Tax & admin · 16 March 2018

HMRC gives itself new powers to tackle online VAT fraud

Online VAT fraud
Overseas online sellers have been caught selling to UK consumers without paying VAT

New measures introduced today by HMRC will make digital marketplaces more accountable to online VAT fraud committed by overseas sellers and help the tax office recoup up to £1.5bn in lost revenue.

HMRC has claimed its “world-leading powers”, initially announced by chancellor Phillip Hammond in his recent Spring Statement, will level the playing field between law-abiding high street and online businesses and marketplace sellers evading VAT responsibilities.

Online VAT fraud facts

• Overseas traders selling goods to UK consumers online without VAT
• Undercuts UK sellers by up to 20 per cent
• Cost HMRC between £1bn – £1.5bn in 2016

A parliamentary investigation in October 2017 found that small UK business owners were being “severely undercut” by overseas competitors selling goods without VAT. MPs claimed HMRC’s response to online VAT fraud had been “dismal”, and also decided platforms such as eBay and Amazon had not taken the issue seriously enough.

Now, changes to the law will allow HMRC to use “joint-and-several liability” (JSL) to make such marketplaces directly accountable to VAT fraud committed on its platform.

If sellers based in the UK or overseas fail to pay the correct VAT when selling to British consumers, and are not removed from the site following issue of a notice by HMRC to the marketplace, HMRC will seek future unpaid tax from the platforms themselves.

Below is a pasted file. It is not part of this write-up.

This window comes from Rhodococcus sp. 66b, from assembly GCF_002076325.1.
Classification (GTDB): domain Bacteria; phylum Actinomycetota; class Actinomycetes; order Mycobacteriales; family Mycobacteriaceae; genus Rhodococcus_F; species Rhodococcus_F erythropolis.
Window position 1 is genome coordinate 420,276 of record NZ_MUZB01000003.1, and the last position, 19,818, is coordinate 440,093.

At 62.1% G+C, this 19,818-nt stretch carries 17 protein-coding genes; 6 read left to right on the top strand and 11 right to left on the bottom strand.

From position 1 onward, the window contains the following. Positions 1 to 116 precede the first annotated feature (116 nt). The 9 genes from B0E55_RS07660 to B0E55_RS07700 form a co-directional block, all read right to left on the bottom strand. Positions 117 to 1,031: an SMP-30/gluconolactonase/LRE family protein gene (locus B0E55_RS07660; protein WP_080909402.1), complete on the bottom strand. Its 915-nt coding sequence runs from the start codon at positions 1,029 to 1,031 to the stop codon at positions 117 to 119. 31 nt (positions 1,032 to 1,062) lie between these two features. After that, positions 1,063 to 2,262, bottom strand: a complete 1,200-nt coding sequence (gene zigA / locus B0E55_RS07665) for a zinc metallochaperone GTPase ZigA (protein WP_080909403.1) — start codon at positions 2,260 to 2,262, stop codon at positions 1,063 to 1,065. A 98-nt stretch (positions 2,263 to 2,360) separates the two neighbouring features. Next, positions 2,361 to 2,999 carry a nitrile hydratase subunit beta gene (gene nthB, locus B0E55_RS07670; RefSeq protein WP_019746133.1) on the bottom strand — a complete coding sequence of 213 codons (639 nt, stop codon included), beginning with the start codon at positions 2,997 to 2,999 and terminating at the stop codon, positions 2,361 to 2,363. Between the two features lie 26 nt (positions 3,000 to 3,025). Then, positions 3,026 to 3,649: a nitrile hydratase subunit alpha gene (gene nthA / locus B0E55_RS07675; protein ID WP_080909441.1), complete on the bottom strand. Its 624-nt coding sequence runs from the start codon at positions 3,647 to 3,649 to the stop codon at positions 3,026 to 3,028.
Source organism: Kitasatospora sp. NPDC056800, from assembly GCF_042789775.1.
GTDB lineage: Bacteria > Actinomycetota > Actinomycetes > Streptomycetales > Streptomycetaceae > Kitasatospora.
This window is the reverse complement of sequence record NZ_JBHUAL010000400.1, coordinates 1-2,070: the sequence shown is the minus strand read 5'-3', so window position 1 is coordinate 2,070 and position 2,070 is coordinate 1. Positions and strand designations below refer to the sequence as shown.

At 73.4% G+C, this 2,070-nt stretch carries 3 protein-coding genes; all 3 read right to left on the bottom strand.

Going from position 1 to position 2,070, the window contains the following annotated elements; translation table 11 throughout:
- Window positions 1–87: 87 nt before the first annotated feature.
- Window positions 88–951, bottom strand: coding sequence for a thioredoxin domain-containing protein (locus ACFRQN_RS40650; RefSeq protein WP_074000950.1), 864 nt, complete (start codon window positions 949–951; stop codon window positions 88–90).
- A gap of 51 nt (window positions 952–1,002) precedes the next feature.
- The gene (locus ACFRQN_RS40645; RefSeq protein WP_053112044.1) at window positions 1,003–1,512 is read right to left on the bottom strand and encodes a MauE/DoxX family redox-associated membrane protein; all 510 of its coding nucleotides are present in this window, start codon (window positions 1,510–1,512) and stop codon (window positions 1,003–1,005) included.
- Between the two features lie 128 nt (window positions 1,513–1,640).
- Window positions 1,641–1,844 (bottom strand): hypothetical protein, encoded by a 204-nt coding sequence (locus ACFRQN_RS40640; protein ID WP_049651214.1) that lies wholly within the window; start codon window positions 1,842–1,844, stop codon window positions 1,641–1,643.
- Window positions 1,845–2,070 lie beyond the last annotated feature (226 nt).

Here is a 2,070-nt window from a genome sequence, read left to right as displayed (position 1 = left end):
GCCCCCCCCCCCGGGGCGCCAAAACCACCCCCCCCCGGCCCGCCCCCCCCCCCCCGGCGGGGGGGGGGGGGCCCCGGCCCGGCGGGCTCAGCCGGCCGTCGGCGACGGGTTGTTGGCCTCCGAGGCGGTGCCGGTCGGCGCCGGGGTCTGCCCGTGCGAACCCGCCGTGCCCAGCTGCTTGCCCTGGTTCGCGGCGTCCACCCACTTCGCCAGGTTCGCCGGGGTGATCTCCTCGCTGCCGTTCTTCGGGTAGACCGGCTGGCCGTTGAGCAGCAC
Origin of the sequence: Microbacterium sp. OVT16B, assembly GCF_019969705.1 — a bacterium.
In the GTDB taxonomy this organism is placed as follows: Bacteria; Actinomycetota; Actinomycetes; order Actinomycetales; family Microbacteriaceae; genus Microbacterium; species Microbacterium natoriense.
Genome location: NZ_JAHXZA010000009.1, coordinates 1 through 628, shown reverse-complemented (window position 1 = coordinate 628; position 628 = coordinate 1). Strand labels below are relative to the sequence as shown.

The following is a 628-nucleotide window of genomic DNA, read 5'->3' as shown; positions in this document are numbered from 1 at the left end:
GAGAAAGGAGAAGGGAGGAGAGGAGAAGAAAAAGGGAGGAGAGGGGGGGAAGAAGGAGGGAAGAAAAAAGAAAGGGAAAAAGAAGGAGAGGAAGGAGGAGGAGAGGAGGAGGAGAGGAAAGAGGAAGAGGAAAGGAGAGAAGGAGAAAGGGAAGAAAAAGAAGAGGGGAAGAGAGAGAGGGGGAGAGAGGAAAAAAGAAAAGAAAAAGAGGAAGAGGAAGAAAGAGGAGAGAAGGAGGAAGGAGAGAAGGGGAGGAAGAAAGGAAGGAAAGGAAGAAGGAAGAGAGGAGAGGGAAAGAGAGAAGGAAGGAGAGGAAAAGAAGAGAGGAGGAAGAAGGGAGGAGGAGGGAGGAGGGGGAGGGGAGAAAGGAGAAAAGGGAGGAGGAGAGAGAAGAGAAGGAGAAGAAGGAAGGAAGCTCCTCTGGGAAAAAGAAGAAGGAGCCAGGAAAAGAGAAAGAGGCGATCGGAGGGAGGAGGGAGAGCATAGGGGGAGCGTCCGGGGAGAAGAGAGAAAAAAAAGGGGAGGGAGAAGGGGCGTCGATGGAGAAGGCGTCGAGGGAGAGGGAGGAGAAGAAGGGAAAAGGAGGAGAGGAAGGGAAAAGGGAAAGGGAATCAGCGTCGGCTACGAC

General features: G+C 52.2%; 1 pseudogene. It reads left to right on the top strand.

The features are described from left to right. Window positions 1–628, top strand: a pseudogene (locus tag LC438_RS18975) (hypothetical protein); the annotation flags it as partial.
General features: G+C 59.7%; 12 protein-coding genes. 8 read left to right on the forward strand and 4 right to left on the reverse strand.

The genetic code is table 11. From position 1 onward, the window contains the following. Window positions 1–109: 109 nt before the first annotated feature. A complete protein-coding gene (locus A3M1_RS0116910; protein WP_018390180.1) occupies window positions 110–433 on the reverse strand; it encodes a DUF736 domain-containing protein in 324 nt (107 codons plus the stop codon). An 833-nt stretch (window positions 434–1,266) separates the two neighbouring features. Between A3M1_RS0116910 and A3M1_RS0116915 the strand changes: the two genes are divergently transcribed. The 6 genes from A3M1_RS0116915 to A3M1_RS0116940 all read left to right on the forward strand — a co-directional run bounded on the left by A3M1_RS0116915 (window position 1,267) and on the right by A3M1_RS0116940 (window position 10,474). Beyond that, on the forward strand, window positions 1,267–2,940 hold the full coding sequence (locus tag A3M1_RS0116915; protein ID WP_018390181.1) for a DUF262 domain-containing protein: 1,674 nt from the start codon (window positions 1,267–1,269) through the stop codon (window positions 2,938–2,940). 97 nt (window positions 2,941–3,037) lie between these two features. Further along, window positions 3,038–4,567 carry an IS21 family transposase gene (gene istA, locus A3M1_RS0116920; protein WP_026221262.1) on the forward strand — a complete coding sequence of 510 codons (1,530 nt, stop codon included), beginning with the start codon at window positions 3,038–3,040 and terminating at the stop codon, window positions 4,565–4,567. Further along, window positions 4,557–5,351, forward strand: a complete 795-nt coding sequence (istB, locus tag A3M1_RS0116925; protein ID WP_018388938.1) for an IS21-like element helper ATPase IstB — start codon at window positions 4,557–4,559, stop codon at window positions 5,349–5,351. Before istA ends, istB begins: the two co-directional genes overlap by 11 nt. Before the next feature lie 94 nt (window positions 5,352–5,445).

From any sales made from today (Friday 16 March), marketplaces will be liable for VAT where they “knew or should have known” an overseas seller should have been VAT-registered, but was not.

Online marketplaces also have a legal obligation to ensure all sellers display a valid VAT number on the website, giving consumers greater visibility of tax practices.

Take a look at more HMRC content:

Commenting on the measures, Mel Stride, financial secretary to the Treasury, said: “Whilst the honest majority pay what they owe, some businesses that sell goods online to UK shoppers are failing to pay the correct amount of VAT.

“This behaviour unfairly undercuts businesses trading in the UK that play by the rules, abuses the trust of buyers, and deprives the government of significant revenue that funds vital public services.

“We are clear that everyone must pay their fair share of tax, and tackling tax evasion in all its forms is a top priority for the government.”

Online VAT fraud can be reported anonymously to HMRC here

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ABOUT THE EXPERT

Simon Caldwell is deputy editor at Business Advice. He has a BA in politics and communications from the University of Liverpool, and has previously worked as a content editor in local government and the ecommerce industry.

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